I work at IBM as a developer and I worked on the original project to put the enterprise capabilities of IBM Integration Bus v10 on the cloud as the IBM-hosted and managed service IBM® Integration Bus on Cloud. Recently, I have been working on putting the newly-released IBM App Connect Enterprise v11 Fix Pack 2 into IBM App Connect on IBM Cloud, the next-generation IBM-hosted and managed service, to provide the enterprise capabilities in the Lite plan and Custom Enterprise plan. Here are some of my reflections and thoughts about the experience I had using IBM App Connect Enterprise v11 compared to using IBM Integration Bus v10.
I have worked on and used many IBM integration products over the last 20 years, and it has been interesting to see how they have improved over time. In particular, the evolution of App Connect Enterprise(ACE) v11 from its preceding products (IIB, WMB, WMQI) has been an evolution from being large enterprise tools with complex installation and prereq requirements, like the need for a database and a queuing system to provide the most basic of function, to now a lightweight single executable that is as easy to run as nodejs.
Several years ago I used IBM Integration Bus(IIB) v10 to create a docker container that could run a single BAR file. IIB v10 had many enhancements over previous versions to drastically reduce the prereq requirements. At the time, this enabled me to create a container that only needed the IIB software and did not have any need for IBM MQ software or a connection to a database. There were two main challenges with creating this container:
- The first challenge was that IIB still had several running components that needed a working installation
- The second challenge was that it required quite a few configuration and deployment steps to get a single BAR file working.
These two challenges were never a big issue when running a large IIB node on-premises where many developers shared one installation on a very large and powerful machine. But trying to do the same thing where we wanted many separate small installations in containers was not a trivial thing to do. We used several techniques at the time to reduce the running IIB installation down to a single process, and also had quite sophisticated scripts to configure various parts of the installation to allow connectivity over different required transports.
I was able to achieve the hope that I had when moving to ACE v11, that I could remove most of this complexity and use proper built-in mechanisms to simplify running a BAR file with a specific environmental configuration. The first major improvement in ACE v11 was the ability to run it as a single standalone integration server, independent of an integration node. This fits perfectly with a docker container where it is normal for docker to contain and run only one major process. The steps to do this in a docker containerh are simple:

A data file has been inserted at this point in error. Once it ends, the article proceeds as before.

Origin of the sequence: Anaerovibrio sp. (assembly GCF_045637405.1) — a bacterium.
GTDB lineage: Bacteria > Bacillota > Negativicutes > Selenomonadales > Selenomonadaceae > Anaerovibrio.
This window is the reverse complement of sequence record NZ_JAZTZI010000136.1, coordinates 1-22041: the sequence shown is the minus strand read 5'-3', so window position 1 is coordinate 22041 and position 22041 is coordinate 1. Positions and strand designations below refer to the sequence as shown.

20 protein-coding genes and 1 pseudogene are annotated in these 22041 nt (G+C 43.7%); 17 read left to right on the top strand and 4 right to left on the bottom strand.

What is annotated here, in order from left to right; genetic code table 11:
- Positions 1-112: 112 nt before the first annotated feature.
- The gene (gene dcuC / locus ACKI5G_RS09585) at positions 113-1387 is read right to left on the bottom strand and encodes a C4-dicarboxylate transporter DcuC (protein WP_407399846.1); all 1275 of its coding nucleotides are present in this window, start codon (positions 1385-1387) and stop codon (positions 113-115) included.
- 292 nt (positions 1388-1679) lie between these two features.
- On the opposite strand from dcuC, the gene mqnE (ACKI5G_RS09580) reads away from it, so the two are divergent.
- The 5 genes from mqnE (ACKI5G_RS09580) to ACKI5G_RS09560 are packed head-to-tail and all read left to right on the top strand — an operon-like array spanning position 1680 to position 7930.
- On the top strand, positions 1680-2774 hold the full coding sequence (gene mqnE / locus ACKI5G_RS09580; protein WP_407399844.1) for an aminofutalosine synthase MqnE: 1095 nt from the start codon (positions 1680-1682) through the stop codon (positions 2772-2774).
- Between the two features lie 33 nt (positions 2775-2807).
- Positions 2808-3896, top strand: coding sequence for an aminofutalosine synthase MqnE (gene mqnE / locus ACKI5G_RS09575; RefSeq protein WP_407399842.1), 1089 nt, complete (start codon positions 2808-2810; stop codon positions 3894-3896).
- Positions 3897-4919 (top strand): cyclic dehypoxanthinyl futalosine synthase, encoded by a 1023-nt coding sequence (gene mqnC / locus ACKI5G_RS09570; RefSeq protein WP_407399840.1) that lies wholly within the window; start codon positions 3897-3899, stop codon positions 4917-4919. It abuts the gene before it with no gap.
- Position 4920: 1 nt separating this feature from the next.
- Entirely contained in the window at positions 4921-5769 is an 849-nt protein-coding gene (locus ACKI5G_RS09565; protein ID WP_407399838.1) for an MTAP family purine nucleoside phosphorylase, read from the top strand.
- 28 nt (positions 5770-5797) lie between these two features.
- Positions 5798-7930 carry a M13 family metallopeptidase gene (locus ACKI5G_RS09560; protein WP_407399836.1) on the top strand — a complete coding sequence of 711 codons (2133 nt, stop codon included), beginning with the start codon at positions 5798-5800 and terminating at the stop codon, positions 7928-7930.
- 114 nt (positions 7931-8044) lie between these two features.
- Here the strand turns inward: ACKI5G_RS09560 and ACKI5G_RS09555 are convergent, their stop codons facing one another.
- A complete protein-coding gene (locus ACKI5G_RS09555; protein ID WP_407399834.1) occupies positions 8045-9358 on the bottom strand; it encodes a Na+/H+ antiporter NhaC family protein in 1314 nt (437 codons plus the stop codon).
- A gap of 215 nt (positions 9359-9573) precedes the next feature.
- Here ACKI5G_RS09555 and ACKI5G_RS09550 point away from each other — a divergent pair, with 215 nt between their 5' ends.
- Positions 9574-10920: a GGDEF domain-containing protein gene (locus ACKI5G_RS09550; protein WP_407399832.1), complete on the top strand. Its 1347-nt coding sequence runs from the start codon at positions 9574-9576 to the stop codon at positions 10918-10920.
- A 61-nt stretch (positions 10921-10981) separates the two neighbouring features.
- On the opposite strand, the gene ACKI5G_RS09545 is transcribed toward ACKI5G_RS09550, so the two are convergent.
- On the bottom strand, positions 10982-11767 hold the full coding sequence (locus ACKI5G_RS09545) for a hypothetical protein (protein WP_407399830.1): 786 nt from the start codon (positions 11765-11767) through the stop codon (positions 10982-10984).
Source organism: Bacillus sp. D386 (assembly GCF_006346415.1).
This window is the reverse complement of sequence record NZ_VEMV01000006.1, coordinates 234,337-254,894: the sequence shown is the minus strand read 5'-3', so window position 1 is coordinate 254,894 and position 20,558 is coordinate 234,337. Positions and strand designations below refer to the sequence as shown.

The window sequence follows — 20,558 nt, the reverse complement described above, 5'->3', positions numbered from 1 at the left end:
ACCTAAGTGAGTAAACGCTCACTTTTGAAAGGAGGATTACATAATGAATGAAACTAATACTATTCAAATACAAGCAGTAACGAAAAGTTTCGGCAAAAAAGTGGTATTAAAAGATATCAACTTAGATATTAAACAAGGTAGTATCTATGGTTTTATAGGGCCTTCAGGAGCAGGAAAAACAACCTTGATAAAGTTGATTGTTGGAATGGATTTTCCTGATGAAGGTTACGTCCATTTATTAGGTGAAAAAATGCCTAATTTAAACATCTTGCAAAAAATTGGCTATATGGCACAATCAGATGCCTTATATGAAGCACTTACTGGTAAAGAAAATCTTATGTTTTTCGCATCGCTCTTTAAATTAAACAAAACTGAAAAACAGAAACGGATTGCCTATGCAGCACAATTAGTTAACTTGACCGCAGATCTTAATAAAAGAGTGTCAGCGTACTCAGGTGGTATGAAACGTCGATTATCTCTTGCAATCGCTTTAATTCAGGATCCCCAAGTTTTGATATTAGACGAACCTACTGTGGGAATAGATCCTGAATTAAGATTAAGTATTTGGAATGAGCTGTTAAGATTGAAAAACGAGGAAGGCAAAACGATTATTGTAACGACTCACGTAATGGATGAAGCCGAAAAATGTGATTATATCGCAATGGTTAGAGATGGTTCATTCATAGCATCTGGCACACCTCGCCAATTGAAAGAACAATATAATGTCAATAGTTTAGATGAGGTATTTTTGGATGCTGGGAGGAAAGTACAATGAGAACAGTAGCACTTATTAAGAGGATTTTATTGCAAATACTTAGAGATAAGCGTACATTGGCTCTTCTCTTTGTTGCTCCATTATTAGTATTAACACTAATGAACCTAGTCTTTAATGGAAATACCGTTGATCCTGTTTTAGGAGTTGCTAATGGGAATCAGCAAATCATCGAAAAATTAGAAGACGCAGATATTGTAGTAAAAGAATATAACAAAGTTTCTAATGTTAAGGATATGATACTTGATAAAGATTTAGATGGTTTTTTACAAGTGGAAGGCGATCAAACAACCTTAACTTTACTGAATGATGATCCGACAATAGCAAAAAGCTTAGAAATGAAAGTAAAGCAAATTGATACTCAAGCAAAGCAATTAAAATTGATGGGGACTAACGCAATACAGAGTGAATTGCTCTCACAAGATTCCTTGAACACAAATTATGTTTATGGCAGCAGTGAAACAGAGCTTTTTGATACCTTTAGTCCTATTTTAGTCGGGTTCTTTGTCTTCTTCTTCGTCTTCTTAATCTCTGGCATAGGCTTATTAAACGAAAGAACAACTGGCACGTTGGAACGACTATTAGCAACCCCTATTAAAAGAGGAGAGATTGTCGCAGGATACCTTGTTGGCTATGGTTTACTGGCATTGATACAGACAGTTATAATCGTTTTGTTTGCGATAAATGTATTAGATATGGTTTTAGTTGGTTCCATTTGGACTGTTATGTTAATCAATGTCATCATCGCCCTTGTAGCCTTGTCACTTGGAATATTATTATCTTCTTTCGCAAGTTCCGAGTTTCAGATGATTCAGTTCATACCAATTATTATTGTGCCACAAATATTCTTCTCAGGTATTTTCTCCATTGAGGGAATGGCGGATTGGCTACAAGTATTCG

- Download tar file for ACE v11, untar it and run command to accept license
- Create a work directory to house the config for a running server:
- Start the integration server:
#>IntegrationServer --workdir /var/ace/workdir
I think that is about as easy as it is possible to make it! You can even miss out the step to create a work directory and let the directory get auto-created by the
IntegrationServer start command. This is very powerful as it allows ACE v11 to be run almost anywhere: in docker, on machines with other micro-services, or on a variety of cloud environments. It also allows ACE v11 to be used in whatever architecture that is required ranging from more traditional large installs to very fine-grained microservices architectures.
This is all great, but one of the hardest problems integration engines have over runtimes like nodejs or java is setting up the environment so that they can interact with many other systems over many different protocols. The very nature of being an integration engine means that it has to be configured for many different transports and protocols. In my case, I was using ACE v11 for the enterprise capabilities within IBM App Connect on IBM Cloud. In that case, it creates an integration server for each uploaded BAR file. It creates the container when starting the integration and destroys it when it stopped. It is treated very much like cattle rather than a pet. To achieve this means being able to quickly and easily set up the environment each time an integration server is started. I will not go into the details of what I had to do in v10, but it was not simple or clean. In ACE v11 it is very straightforward. The work directory contains all the environmental config files and all the integration flows that are required for the server to run. The environmental config files have two main types: